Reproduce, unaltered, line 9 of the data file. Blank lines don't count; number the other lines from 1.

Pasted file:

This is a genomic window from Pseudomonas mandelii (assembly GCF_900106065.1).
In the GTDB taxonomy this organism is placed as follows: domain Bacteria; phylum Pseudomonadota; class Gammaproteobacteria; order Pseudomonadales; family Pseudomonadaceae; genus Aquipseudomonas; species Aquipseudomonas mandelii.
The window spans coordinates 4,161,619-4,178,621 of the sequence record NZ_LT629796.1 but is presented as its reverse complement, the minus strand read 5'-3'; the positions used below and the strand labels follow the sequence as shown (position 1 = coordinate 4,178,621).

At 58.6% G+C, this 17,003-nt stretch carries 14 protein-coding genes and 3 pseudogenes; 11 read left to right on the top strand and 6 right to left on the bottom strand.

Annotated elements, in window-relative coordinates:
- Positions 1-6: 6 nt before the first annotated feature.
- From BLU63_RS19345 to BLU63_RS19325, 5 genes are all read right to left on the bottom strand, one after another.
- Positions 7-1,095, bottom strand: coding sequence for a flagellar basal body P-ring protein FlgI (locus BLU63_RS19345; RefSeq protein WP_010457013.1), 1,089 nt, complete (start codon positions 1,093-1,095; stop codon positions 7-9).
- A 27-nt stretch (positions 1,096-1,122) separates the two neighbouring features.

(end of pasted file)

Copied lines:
- A 27-nt stretch (positions 1,096-1,122) separates the two neighbouring features.